Many organizations are working to improve sanitation in developing countries. In addition to educating people on the value of clean water and good hygiene habits, these efforts frequently aim to provide clean water and sanitation facilities in communities that lack them. These efforts can involve building infrastructure such as toilets and lavatories and educating communities about the importance of proper sanitation practices. One of the initiatives run by the United Nations Children’s Fund (UNICEF) is Global Water, and Sanitation (WAS). It aims to improve access to clean water, and sanitation for children and families in developing countries. Another pertinent example is the Bill and Melinda Gates Foundation Reinvent the Toilet Challenge, which aims to establish innovative and affordable toilet technologies that can be utilized in areas without access to safe and sanitary facilities.CHILD HELP FOUNDATION INITIATIVES UNDER SDG6
To ensure that children have proper access to water and sanitation facilities in schools, Child Help Foundation (CHF) has taken the lead in supporting the SDG 6 goals.Clean Water
Child Help Foundation donated water filters for 40 kids at Dongare ZP School in Saphale, Maharashtra, and 811 pupils at Murbad and Vangani Ashram Schools in Maharashtra. Children are especially vulnerable to infections brought on by polluted water. Access to safe water sources will reduce these hazards, enhance health and school attendance while also having good long-term effects on their lives.Menstrual Hygiene
Child Help Foundation aims to improve the health of young women and girls. Women's and girls' menstrual hygiene management is a significant problem since it directly affects their health and quality of life. Girls reportedly find it challenging to manage their menstrual hygiene at school, which causes them to miss class. Many girls who reside in rural areas lack access to sanitary products. To cater to this need, Child Help Foundation conducted several “Menstrual Hygiene Management” (MHM) programmes and distributed sanitary napkins in schools and villages. They discussed the dos and don'ts of menstruation in educational seminars, as well as issues relating to menstruation and proper menstrual hygiene practices. Child Help Foundation has reached out to 90,234 females and distributed 3,89,984 sanitary napkins to women and teenage girls across India.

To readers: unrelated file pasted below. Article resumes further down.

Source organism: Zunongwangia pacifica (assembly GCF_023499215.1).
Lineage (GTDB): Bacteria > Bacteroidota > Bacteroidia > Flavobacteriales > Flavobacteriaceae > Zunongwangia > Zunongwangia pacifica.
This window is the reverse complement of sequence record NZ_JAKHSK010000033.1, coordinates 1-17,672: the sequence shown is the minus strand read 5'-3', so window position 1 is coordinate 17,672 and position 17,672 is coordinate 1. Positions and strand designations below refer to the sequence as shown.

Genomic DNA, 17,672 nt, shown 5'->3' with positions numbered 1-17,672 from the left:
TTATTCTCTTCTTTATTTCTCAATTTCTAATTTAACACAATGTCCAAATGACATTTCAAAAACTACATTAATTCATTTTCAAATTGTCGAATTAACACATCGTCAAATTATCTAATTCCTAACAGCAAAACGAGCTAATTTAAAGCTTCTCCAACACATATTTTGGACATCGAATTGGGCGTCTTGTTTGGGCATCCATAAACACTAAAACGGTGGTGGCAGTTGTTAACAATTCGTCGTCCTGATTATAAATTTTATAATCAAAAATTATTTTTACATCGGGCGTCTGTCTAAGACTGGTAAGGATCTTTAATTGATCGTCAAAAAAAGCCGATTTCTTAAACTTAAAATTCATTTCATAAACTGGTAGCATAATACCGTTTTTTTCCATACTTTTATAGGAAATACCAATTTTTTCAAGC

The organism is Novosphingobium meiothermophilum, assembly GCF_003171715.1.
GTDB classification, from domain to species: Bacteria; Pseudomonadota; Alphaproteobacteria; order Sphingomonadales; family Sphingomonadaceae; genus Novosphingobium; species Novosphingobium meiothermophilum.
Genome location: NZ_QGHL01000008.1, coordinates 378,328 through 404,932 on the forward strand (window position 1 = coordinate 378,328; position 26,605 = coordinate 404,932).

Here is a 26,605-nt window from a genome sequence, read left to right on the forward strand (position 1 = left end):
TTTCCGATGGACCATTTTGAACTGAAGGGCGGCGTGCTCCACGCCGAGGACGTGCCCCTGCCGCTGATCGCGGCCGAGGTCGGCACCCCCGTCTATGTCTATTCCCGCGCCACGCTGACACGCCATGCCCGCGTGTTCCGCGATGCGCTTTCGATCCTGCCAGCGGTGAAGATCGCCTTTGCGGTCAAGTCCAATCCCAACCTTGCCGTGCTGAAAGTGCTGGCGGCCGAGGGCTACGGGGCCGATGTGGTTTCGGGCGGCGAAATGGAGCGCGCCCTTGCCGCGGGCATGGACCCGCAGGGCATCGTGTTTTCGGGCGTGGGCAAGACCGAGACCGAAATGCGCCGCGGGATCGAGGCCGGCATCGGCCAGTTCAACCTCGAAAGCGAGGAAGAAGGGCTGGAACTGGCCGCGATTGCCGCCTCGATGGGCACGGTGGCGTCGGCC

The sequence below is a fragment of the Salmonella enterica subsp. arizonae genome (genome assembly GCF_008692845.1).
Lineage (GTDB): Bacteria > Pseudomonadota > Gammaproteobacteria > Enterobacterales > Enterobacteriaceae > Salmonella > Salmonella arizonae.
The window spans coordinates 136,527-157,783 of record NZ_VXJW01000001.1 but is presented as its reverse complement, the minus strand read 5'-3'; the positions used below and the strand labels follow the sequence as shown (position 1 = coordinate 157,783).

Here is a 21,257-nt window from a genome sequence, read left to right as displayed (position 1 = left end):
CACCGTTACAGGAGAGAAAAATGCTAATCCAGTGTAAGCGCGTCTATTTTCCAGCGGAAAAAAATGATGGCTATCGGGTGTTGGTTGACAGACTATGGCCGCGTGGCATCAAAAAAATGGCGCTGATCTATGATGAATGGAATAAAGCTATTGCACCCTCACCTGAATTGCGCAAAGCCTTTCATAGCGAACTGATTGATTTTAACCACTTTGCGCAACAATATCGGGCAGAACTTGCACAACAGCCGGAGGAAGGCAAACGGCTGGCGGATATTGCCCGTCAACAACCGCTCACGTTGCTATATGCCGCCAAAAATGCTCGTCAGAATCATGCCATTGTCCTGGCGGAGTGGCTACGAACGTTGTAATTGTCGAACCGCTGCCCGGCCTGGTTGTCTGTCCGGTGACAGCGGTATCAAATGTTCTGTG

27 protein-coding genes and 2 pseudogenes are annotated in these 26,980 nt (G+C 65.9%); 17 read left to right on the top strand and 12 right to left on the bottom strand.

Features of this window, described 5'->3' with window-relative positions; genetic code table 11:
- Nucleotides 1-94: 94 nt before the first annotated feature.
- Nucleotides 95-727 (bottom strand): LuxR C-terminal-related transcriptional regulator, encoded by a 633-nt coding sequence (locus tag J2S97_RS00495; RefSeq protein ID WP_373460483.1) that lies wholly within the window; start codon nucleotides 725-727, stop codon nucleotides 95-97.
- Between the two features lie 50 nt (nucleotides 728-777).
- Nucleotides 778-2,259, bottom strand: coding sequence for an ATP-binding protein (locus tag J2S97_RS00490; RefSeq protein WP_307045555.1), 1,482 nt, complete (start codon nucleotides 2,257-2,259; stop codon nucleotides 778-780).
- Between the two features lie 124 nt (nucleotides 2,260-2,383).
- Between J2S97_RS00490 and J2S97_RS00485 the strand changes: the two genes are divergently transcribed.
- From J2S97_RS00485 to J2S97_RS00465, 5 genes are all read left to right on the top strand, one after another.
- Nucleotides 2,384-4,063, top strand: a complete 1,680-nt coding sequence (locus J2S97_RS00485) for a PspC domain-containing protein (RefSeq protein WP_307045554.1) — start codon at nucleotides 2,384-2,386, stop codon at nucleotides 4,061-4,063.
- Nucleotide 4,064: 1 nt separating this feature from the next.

Constructing Toilets and Lavatories
Child Help Foundation has taken on a number of projects to construct toilets and lavatories for boys and girls in schools in the remote areas. The volunteers refurbished two restrooms at Hemchandra Simanta Vidyalaya in Sahapur, Odisha. The freshly remodeled restrooms made it safer for pupils to attend class and reduced the number of dropouts. This effort has benefited 80 students. Furthermore, The ancient architecture of Lady Willingdon Girls’ Secondary Government School located in Triplicane, Chennai needed timely renovations and was not possible due to lack of funds. The school management along with the Madras Mylapore Ladies Circle, reached out to Child Help Foundation for help. This school had 444 girls out of 500 students and it was important for these girls to have access to clean and safe menstrual products, amenities and facilities such as toilets, water and waste management to maintain hygiene.
During the intervision, installation of water purifiers and renovation of the washrooms became an essential part for making the school more hospitable and made things easier for the students. The task of cleaning the environment cleaner for the pupils and instructors was also taken on by Child Help Foundation. The school was made cleaner and more secure for children by the removal of waste and trash from the classrooms and hallways. Additionally, CHF has been installing restrooms and urinals for several schools located in tribal and rural areas of India.
Child Help Foundation volunteers frequently organize cleanup campaigns and have constructed toilets and WASH facilities in 15 schools, which have directly benefited 93,093 individuals. Although it is a difficult task to provide sanitary facilities on a worldwide scale, at the same time, it is the most crucial for enhancing public health and reducing the spread of diseases.
“Without regard to whether someone is wealthy or poor, everybody should have a chance at clean air and clean water”.